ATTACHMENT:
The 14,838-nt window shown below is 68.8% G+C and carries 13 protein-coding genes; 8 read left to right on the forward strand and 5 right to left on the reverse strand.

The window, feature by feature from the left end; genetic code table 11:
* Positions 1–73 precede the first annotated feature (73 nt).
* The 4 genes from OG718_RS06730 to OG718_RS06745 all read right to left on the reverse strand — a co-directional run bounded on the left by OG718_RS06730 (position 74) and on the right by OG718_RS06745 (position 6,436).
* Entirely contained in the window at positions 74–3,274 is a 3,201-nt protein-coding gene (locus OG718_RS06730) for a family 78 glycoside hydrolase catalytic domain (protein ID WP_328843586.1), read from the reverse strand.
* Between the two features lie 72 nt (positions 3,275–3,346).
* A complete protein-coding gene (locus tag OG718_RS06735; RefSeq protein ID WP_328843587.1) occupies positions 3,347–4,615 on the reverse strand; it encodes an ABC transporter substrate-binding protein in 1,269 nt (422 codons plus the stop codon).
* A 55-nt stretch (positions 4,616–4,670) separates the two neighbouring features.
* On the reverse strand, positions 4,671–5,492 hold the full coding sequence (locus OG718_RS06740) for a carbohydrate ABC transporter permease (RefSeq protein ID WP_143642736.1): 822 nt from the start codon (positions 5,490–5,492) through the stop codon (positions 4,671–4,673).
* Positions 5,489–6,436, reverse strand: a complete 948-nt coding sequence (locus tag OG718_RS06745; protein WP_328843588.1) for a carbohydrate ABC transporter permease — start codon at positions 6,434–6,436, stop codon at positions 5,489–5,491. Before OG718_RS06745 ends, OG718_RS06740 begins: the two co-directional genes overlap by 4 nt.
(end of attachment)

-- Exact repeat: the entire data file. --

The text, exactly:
The 14,838-nt window shown below is 68.8% G+C and carries 13 protein-coding genes; 8 read left to right on the forward strand and 5 right to left on the reverse strand.

The window, feature by feature from the left end; genetic code table 11:
* Positions 1–73 precede the first annotated feature (73 nt).
* The 4 genes from OG718_RS06730 to OG718_RS06745 all read right to left on the reverse strand — a co-directional run bounded on the left by OG718_RS06730 (position 74) and on the right by OG718_RS06745 (position 6,436).
* Entirely contained in the window at positions 74–3,274 is a 3,201-nt protein-coding gene (locus OG718_RS06730) for a family 78 glycoside hydrolase catalytic domain (protein ID WP_328843586.1), read from the reverse strand.
* Between the two features lie 72 nt (positions 3,275–3,346).
* A complete protein-coding gene (locus tag OG718_RS06735; RefSeq protein ID WP_328843587.1) occupies positions 3,347–4,615 on the reverse strand; it encodes an ABC transporter substrate-binding protein in 1,269 nt (422 codons plus the stop codon).
* A 55-nt stretch (positions 4,616–4,670) separates the two neighbouring features.
* On the reverse strand, positions 4,671–5,492 hold the full coding sequence (locus OG718_RS06740) for a carbohydrate ABC transporter permease (RefSeq protein ID WP_143642736.1): 822 nt from the start codon (positions 5,490–5,492) through the stop codon (positions 4,671–4,673).
* Positions 5,489–6,436, reverse strand: a complete 948-nt coding sequence (locus tag OG718_RS06745; protein WP_328843588.1) for a carbohydrate ABC transporter permease — start codon at positions 6,434–6,436, stop codon at positions 5,489–5,491. Before OG718_RS06745 ends, OG718_RS06740 begins: the two co-directional genes overlap by 4 nt.